No Bones About It: Esposito Meat Market Endures
BY DENNIS LYNCH | Hell’s Kitchen has changed a lot over the last 100 years, but there’s one institution on W. 38th St. that’s changed very little, and aged very well. Esposito Meat Market, a traditional Italian butcher shop run by the family from which it takes its name, is still sending locals home with cuts of prime meats and a smile on their faces.
Third-generation owner Robert Esposito said it’s that personal service and quality products that have kept the store in business at 500 Ninth Ave. (at the corner of W. 38th St.) for 85 years.
“It’s the atmosphere of an old-time butcher shop. We do one thing: the meats, no supermarket stuff. When going to an old-time shop you get better quality and better service,” Esposito said.
You don’t have to take his word for it — ask regular Curtis Jewell, who’s been a customer for two decades.
“Its not like a supermarket where you’re just a number; they know you, they know your name, they know what you like, how to cut it for you. They do the right thing for you,” Jewell said.
Jewell is right — the butchers at Esposito have really gotten to know their customers. Many of them have been there for 10 to 15 years, and the longest-serving employee has been there for 32 years — nearly as long as Robert himself has worked there full-time.
“We try to treat everyone like family, our costumers and our employees,” Esposito said.
They were on a first-name basis with almost everyone who walked in during Chelsea Now’s visit. Between shooting the breeze with Robert and others while he waited for his order, Jewell planned a workout session with one of the butchers before he left with his deli meats, ground beef, and sausages.
When Jewell first started coming to Esposito, Robert’s father Teddy was running the show behind the counter. He’s just a young man compared to some of the shop’s oldest customers — Robert said there’s an elderly woman named Olga who still comes down every month or so to stock up on meats. She’s been coming for 60 years.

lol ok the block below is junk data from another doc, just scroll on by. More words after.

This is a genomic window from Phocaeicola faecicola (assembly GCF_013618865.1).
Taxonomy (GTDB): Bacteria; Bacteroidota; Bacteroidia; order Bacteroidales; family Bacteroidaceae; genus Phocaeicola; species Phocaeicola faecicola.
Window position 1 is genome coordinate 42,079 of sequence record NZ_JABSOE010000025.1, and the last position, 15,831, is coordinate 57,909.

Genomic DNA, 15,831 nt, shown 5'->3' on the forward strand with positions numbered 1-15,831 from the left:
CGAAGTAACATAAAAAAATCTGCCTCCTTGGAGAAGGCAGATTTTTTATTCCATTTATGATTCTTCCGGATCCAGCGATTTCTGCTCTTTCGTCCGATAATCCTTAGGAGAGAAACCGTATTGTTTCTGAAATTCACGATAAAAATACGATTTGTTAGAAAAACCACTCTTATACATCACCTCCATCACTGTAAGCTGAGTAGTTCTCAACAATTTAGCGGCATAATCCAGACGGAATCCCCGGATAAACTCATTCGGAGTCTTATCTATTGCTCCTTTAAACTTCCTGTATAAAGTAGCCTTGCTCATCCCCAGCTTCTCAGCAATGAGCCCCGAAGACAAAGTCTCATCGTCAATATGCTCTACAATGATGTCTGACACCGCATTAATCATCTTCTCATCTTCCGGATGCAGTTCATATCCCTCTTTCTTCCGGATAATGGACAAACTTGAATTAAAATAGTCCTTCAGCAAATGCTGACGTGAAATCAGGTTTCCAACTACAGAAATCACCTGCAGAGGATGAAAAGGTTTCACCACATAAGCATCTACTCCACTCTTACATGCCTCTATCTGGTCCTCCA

The family has passed on the deed to the corner shop from generation to generation since Robert’s grandfather Giovanni first opened there just before the Great Depression hit, joining the dozens of butcher shops and meat markets that lined Ninth Ave. and made up Paddy’s Market. Giovanni was already a successful butcher, running his shop on Mulberry St. and on W. 40th St. before settling at the corner of W. 38th St. The construction of the Lincoln Tunnel between Ninth and 10th Aves. killed Paddy’s Market, but Esposito endured.
It was never broken, so they never had to fix anything, so the practices have largely stayed the same at Esposito even as the neighborhood and the customer base has constantly changed.
Giovanni used to sell a lot more “peasant’s food,” — neckbones and tripe, for example, Robert said. Those cheaper cuts undoubtedly made their way into stews and soups eagerly consumed by hungry laborers who helped build this city. Who knows? Maybe there was an Esposito sausage packed in the lunchbox of one of those workers captured in the iconic “Lunch atop a Skyscraper” photo from 1932 (Rockefeller Center, after all, is only a dozen or so blocks away from the shop).
Now customers ask for more prime cuts, such as shell steaks and ribeye steaks. They sell more chicken too. Regardless of demand, Esposito cuts everything in-house from sides and quarters of meat, and stocks just about everything that comes off a cow, lamb, or chicken, so you can ask for any custom cut or peasant food you want.
Esposito’s in-house-made sausages are still the best-selling product, though. Esposito still uses his traditional family recipe for many of them, but he’s gotten creative too, again to adapt to changing demands.
“Back then we’d sell sweet, hot, cheese, and parsley [sausages]; now we sell, like, 20 different varieties,” Esposito said. “Back then it was just pork sausage, now we have a line of chicken sausage — people wanted chicken sausage so we made chicken sausage.”
Esposito sources their all-natural, non-steroid meats from around the country — their pork and chicken comes from Pennsylvania, lamb and veal from Colorado, and beef from Nebraska. Their veal and lamb are grass-fed and their beef is certified Angus — but for now they don’t have much in the way of certified organic meats. That’s not because they don’t want to, but because sourcing a side of organic beef or a quarter of lamb is difficult these days, Esposito said.
“All that organic stuff comes prepackaged from the farm. When you go to the supermarket and you see [organic] ground beef in the Cryovac package, that comes from wherever that farm is,” he said. “It’s a local farm, not big, and you can’t get it wholesale. As more and more people ask for it maybe it will come to the day when a butcher shop can offer whole sides of it.”
Until then, Esposito Meat Market will just have to survive on customer service and quality, which has certainly served them well so far.
Visit espositomeatmarket.com for more information.